World News: 12:30 GMT Friday 9th November 2018. [Aduro Biotech, Inc. via Globe Newswire via SPi World News]
BERKELEY, Calif., Nov. 09, 2018 (GLOBE NEWSWIRE) -- Aduro Biotech, Inc. (NASDAQ: ADRO) today announced presentation of preliminary data from its ongoing Phase 1 dose-finding study of ADU-S100 (MIW815), a novel STING (stimulator of interferon genes) pathway activator, at SITC's 33 Annual Meeting in Washington, D.C. Aduro and collaborator Novartis embarked on this first-in-human trial (see www.clinicaltrials.gov, identifier NCT02675439) as an important first step in characterizing the safety profile and mechanism of ADU-S100 and its ability to activate the STING pathway.
The Phase 1 dose escalation and dose expansion clinical trial is designed to evaluate the safety, tolerability and clinical activity of ADU-S100 in patients with advanced, metastatic treatment-refractory solid tumors or lymphomas. In this multicenter, open-label trial, ADU-S100 is administered intratumorally on Days 1, 8 and 15 of a 28-day cycle.
“We are encouraged by the data obtained from the dose escalation portion of this first-in-human trial of ADU-S100 in heavily pre-treated patients with a diverse set of advanced cancers,” commented Stephen T. Isaacs, chairman and chief executive officer of Aduro Biotech. “Based on the safety profile and interesting signals observed from the clinical approach to date, we expect to collect additional biomarker data and have begun to enrich monotherapy dose cohorts with additional patients of select tumor types. At the same time, we have expanded the breadth of our joint development program with our colleagues at Novartis to focus on combination with checkpoint inhibitors in melanoma and other homogeneous patient populations where we seek to deliver clinical benefit to patients in need.”
In September 2018, this trial was amended to include a study arm evaluating ADU-S100 in combination with ipilimumab at its approved dose and schedule. Following a short dose escalation, the expansion phase aims to enroll patients with cutaneously and viscerally accessible melanoma who have relapsed or are refractory to PD-1 inhibitors.
A Phase 1b dose escalation and dose expansion clinical trial is ongoing to evaluate the safety and preliminary efficacy of ADU-S100 in combination with spartalizumab (PDR001), Novartis’ investigational anti-PD-1 monoclonal antibody (see www.clinicaltrials.gov, identifier NCT03172936). The multicenter, open-label trial is currently enrolling patients with advanced, metastatic treatment-refractory solid tumors or lymphomas and is evaluating two treatment schedules of ADU-S100 in dose escalation with a fixed dose of spartalizumab. Patients in Group A receive a fixed dose of intravenous spartalizumab on day 1 and an intratumoral injection of ADU-S100 three times (day 1, 8, 15) in a 28-day cycle. Patients in Group B receive a fixed dose of intravenous spartalizumab on day 1 and an intratumoral injection of ADU-S100 on day 1 of every 28-day cycle.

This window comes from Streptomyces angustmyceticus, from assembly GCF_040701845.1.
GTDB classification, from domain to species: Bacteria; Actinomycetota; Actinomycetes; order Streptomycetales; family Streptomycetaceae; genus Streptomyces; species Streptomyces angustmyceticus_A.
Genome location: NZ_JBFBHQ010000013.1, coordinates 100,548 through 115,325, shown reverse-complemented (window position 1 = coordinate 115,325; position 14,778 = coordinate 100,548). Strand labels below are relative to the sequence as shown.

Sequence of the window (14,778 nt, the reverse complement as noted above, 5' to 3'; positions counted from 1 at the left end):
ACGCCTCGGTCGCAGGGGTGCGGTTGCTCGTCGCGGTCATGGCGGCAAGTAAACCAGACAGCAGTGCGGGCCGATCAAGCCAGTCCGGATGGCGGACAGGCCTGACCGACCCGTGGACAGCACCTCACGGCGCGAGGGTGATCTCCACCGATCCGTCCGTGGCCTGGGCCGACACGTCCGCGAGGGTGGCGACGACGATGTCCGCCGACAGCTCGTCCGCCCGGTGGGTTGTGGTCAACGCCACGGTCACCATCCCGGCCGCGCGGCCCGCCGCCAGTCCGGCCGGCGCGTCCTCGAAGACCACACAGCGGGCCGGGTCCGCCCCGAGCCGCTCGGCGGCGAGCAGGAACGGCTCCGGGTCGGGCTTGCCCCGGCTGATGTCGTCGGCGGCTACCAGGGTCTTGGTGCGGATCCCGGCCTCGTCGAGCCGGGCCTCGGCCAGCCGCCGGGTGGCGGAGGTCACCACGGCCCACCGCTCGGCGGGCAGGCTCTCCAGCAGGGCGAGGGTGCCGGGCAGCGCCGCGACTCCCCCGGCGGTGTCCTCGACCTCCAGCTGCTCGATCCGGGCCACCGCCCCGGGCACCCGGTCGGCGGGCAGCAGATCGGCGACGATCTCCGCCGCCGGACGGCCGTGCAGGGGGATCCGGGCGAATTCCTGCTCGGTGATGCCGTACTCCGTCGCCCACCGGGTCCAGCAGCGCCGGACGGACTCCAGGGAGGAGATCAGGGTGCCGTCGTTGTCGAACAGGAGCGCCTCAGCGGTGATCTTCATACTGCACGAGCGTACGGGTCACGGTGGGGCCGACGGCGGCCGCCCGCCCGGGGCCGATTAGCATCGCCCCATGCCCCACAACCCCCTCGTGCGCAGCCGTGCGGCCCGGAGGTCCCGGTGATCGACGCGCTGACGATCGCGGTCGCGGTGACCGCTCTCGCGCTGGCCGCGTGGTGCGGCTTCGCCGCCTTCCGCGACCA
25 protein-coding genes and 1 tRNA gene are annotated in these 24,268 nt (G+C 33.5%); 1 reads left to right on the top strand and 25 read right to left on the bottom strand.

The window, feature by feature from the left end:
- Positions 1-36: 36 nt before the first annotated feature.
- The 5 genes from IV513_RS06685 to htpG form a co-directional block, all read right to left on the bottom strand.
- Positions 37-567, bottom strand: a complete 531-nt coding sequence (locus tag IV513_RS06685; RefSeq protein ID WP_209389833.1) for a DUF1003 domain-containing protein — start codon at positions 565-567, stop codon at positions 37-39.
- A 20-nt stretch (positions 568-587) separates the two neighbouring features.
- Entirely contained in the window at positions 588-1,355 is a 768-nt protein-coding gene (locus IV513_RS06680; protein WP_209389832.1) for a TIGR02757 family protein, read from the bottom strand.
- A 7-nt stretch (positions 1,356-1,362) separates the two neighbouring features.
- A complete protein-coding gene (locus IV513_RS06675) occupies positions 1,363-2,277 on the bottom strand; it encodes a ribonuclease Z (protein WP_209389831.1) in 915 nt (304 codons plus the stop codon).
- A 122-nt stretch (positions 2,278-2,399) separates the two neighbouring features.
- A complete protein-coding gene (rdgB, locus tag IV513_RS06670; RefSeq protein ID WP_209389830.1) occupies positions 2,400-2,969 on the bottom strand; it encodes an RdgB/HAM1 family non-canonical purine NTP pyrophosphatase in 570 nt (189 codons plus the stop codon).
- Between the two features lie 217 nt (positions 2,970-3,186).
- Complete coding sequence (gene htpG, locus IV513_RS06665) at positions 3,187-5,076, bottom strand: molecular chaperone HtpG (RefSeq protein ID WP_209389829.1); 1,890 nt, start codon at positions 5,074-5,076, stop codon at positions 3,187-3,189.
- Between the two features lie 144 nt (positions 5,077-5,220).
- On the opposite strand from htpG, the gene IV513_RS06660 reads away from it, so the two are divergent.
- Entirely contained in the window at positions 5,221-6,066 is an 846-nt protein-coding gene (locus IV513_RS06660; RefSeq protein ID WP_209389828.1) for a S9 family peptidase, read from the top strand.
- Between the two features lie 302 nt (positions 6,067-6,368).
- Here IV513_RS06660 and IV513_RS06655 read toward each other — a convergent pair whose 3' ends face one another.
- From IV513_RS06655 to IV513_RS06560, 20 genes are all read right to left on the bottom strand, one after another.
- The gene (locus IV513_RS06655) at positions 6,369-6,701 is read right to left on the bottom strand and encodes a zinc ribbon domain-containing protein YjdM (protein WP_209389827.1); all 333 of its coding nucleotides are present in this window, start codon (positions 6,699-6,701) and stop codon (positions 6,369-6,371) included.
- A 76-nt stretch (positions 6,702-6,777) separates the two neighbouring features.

In the early dosing cohorts of the ongoing study of ADU-S100 in combination with spartalizumab, preliminary observations include: 1) clinical responses observed in several tumor types, including two patients who had previously demonstrated responses to checkpoint inhibitor therapy alone; 2) reduced tumor volume in injected and non-injected lesions in some patients; 3) several patients remained on study longer than 6 months; and 4) safety profile consistent with what has been observed in the ADU-S100 monotherapy study.
Isaacs continued, “While still early, the preliminary observations emerging from initial dose cohorts of ADU-S100 plus spartalizumab are promising. In particular, the observation of clinical benefit in patients who received prior PD-1 therapy may provide further evidence supporting the synergy between STING and checkpoint inhibitor therapy that was previously demonstrated by our preclinical results. Extensive biomarker analysis is ongoing to assess biological activity. We and Novartis are committed to further exploration of the potential of ADU-S100 as a combination agent with both spartalizumab and ipilimumab in dose escalation and expansion into homogeneous patient populations. We look forward to seeing how these data evolve over time and expect to report on the results of these studies at future medical meetings.”
Aduro’s lead molecule, ADU-S100, is the first therapeutic in development specifically targeting STING. In collaboration with Novartis, it is being tested in a Phase 1 clinical trial as a single agent and in combination with ipilimumab, and in a Phase 1b combination trial with spartalizumab (PDR001), an investigational anti-PD-1 monoclonal antibody. These studies are enrolling patients with cutaneously accessible, advanced/metastatic solid tumors or lymphomas. The trials are evaluating the ability of ADU-S100 to activate the immune system and recruit specialized immune cells to attack the injected tumor, leading to a broad immune response that seeks out and kills distant metastases.
Globe Newswire: 12:30 GMT Friday 9th November 2018
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